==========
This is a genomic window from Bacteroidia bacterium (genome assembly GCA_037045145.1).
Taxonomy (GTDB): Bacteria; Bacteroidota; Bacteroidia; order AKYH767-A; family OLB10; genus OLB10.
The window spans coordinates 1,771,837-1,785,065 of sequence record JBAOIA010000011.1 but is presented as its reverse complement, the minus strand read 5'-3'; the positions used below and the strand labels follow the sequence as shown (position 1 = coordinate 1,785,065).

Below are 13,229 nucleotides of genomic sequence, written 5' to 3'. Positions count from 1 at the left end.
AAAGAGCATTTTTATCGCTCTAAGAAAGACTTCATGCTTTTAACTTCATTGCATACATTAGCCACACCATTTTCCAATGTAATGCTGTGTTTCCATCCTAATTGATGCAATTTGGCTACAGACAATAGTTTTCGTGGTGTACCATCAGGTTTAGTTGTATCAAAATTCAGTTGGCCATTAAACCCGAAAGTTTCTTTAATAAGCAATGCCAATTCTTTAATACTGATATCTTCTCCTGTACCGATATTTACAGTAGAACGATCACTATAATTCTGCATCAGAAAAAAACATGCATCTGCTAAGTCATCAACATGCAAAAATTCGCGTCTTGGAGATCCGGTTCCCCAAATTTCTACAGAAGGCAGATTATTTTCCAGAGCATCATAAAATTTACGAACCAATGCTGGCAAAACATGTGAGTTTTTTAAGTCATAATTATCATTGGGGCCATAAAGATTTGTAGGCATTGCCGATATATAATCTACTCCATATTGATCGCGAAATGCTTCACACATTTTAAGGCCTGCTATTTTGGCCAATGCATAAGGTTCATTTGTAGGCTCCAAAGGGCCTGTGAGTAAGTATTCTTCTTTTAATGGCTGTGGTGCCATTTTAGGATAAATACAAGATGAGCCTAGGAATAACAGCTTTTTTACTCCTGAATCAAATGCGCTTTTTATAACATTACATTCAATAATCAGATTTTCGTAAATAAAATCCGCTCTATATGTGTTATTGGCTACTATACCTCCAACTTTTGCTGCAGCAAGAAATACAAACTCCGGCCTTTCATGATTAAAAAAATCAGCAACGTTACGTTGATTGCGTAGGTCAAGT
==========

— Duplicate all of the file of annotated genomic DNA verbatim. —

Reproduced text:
This is a genomic window from Bacteroidia bacterium (genome assembly GCA_037045145.1).
Taxonomy (GTDB): Bacteria; Bacteroidota; Bacteroidia; order AKYH767-A; family OLB10; genus OLB10.
The window spans coordinates 1,771,837-1,785,065 of sequence record JBAOIA010000011.1 but is presented as its reverse complement, the minus strand read 5'-3'; the positions used below and the strand labels follow the sequence as shown (position 1 = coordinate 1,785,065).

Below are 13,229 nucleotides of genomic sequence, written 5' to 3'. Positions count from 1 at the left end.
AAAGAGCATTTTTATCGCTCTAAGAAAGACTTCATGCTTTTAACTTCATTGCATACATTAGCCACACCATTTTCCAATGTAATGCTGTGTTTCCATCCTAATTGATGCAATTTGGCTACAGACAATAGTTTTCGTGGTGTACCATCAGGTTTAGTTGTATCAAAATTCAGTTGGCCATTAAACCCGAAAGTTTCTTTAATAAGCAATGCCAATTCTTTAATACTGATATCTTCTCCTGTACCGATATTTACAGTAGAACGATCACTATAATTCTGCATCAGAAAAAAACATGCATCTGCTAAGTCATCAACATGCAAAAATTCGCGTCTTGGAGATCCGGTTCCCCAAATTTCTACAGAAGGCAGATTATTTTCCAGAGCATCATAAAATTTACGAACCAATGCTGGCAAAACATGTGAGTTTTTTAAGTCATAATTATCATTGGGGCCATAAAGATTTGTAGGCATTGCCGATATATAATCTACTCCATATTGATCGCGAAATGCTTCACACATTTTAAGGCCTGCTATTTTGGCCAATGCATAAGGTTCATTTGTAGGCTCCAAAGGGCCTGTGAGTAAGTATTCTTCTTTTAATGGCTGTGGTGCCATTTTAGGATAAATACAAGATGAGCCTAGGAATAACAGCTTTTTTACTCCTGAATCAAATGCGCTTTTTATAACATTACATTCAATAATCAGATTTTCGTAAATAAAATCCGCTCTATATGTGTTATTGGCTACTATACCTCCAACTTTTGCTGCAGCAAGAAATACAAACTCCGGCCTTTCATGATTAAAAAAATCAGCAACGTTACGTTGATTGCGTAGGTCAAGT